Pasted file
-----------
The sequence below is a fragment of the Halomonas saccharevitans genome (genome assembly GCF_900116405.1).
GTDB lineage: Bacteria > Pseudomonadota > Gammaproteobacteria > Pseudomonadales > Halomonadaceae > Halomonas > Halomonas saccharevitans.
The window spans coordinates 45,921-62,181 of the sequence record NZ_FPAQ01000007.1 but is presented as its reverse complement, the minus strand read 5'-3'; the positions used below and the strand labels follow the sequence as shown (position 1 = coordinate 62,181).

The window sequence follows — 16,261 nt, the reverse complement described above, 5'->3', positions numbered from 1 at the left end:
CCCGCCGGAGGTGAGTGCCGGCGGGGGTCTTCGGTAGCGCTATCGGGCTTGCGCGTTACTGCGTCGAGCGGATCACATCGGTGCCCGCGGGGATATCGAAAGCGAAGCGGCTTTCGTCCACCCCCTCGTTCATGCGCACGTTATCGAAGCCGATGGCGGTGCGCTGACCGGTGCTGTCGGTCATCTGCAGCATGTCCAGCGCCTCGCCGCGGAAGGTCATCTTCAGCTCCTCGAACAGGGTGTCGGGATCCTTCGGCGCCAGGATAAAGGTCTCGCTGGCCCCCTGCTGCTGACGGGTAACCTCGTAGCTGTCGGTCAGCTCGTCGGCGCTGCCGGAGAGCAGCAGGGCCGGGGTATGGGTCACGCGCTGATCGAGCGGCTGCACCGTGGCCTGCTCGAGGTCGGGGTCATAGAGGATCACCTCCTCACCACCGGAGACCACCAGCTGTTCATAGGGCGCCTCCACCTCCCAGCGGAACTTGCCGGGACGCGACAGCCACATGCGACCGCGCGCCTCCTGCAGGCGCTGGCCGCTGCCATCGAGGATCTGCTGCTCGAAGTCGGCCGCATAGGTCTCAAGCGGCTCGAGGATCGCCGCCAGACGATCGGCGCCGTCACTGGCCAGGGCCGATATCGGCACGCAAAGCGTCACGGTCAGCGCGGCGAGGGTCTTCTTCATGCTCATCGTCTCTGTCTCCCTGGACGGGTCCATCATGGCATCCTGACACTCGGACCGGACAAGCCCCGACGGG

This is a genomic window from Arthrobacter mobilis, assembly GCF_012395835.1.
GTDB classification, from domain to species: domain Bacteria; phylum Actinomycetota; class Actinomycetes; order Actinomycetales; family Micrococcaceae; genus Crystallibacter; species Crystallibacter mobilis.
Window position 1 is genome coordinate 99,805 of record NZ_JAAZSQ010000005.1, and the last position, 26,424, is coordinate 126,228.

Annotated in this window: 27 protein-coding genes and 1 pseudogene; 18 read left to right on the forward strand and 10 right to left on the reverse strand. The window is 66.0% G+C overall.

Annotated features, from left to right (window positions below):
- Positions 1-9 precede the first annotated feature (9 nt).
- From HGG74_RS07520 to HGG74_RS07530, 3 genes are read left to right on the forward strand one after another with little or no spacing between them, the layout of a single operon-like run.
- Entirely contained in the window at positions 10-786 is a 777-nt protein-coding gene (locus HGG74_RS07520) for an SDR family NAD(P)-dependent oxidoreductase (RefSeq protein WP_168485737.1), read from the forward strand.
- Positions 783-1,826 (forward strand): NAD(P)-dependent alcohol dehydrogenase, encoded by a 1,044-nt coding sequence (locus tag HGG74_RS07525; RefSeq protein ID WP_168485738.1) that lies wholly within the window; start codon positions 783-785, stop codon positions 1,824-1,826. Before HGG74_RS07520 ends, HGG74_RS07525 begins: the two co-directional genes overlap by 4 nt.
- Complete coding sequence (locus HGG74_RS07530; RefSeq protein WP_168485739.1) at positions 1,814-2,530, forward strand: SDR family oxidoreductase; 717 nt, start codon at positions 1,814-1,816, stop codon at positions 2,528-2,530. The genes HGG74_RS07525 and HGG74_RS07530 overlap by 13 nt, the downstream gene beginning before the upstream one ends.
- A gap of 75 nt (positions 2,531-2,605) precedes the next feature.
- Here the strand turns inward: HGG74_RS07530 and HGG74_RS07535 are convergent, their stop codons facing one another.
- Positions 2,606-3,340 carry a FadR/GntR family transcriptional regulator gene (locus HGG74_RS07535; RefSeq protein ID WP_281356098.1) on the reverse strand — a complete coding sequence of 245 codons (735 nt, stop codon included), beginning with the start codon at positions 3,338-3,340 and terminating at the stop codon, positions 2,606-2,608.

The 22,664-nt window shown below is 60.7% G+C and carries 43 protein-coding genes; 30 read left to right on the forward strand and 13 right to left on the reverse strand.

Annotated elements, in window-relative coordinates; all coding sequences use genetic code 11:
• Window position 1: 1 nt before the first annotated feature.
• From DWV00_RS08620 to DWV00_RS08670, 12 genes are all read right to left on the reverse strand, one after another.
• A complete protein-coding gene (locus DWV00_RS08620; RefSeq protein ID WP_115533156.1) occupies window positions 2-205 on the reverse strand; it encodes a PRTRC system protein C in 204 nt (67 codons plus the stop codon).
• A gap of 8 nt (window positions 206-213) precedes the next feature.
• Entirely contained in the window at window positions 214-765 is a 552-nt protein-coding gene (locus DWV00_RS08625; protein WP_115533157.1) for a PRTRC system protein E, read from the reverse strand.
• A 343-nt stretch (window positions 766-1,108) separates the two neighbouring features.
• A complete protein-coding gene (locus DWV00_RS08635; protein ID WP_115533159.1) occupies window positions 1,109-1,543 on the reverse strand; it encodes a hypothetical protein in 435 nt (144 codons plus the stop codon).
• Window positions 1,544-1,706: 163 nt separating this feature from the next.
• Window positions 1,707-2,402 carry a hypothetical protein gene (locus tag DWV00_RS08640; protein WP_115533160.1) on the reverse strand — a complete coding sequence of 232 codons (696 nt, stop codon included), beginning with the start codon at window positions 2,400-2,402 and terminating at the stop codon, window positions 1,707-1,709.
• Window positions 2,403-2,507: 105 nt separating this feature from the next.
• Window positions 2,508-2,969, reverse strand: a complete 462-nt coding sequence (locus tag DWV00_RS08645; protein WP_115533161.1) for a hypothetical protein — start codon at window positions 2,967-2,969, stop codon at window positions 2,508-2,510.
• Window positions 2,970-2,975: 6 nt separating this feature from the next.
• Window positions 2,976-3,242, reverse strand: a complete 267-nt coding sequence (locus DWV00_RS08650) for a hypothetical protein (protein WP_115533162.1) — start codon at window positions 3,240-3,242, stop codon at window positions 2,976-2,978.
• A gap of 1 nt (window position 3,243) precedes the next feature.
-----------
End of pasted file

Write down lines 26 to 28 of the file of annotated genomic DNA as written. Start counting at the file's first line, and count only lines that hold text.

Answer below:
• A 343-nt stretch (window positions 766-1,108) separates the two neighbouring features.
• A complete protein-coding gene (locus DWV00_RS08635; protein ID WP_115533159.1) occupies window positions 1,109-1,543 on the reverse strand; it encodes a hypothetical protein in 435 nt (144 codons plus the stop codon).
• Window positions 1,544-1,706: 163 nt separating this feature from the next.